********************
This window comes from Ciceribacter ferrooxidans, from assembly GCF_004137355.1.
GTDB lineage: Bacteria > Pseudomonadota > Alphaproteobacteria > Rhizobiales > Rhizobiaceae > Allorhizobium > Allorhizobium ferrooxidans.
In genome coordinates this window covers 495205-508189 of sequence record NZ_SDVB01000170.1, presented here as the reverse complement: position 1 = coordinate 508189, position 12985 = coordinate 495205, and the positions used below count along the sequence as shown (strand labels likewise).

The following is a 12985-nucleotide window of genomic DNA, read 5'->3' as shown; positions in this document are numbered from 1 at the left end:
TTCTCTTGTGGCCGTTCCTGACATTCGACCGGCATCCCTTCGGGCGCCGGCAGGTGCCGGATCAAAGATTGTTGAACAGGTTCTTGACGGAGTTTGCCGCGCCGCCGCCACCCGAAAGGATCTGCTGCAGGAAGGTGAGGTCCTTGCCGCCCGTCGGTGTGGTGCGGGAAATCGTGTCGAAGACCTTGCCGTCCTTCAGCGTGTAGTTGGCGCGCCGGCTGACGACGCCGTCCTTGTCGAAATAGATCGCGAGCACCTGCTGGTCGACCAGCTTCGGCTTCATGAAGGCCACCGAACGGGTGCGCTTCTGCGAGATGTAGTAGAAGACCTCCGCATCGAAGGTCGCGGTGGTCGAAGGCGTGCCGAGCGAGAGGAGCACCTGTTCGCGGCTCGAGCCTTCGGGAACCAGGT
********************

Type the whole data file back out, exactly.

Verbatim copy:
This window comes from Ciceribacter ferrooxidans, from assembly GCF_004137355.1.
GTDB lineage: Bacteria > Pseudomonadota > Alphaproteobacteria > Rhizobiales > Rhizobiaceae > Allorhizobium > Allorhizobium ferrooxidans.
In genome coordinates this window covers 495205-508189 of sequence record NZ_SDVB01000170.1, presented here as the reverse complement: position 1 = coordinate 508189, position 12985 = coordinate 495205, and the positions used below count along the sequence as shown (strand labels likewise).

The following is a 12985-nucleotide window of genomic DNA, read 5'->3' as shown; positions in this document are numbered from 1 at the left end:
TTCTCTTGTGGCCGTTCCTGACATTCGACCGGCATCCCTTCGGGCGCCGGCAGGTGCCGGATCAAAGATTGTTGAACAGGTTCTTGACGGAGTTTGCCGCGCCGCCGCCACCCGAAAGGATCTGCTGCAGGAAGGTGAGGTCCTTGCCGCCCGTCGGTGTGGTGCGGGAAATCGTGTCGAAGACCTTGCCGTCCTTCAGCGTGTAGTTGGCGCGCCGGCTGACGACGCCGTCCTTGTCGAAATAGATCGCGAGCACCTGCTGGTCGACCAGCTTCGGCTTCATGAAGGCCACCGAACGGGTGCGCTTCTGCGAGATGTAGTAGAAGACCTCCGCATCGAAGGTCGCGGTGGTCGAAGGCGTGCCGAGCGAGAGGAGCACCTGTTCGCGGCTCGAGCCTTCGGGAACCAGGT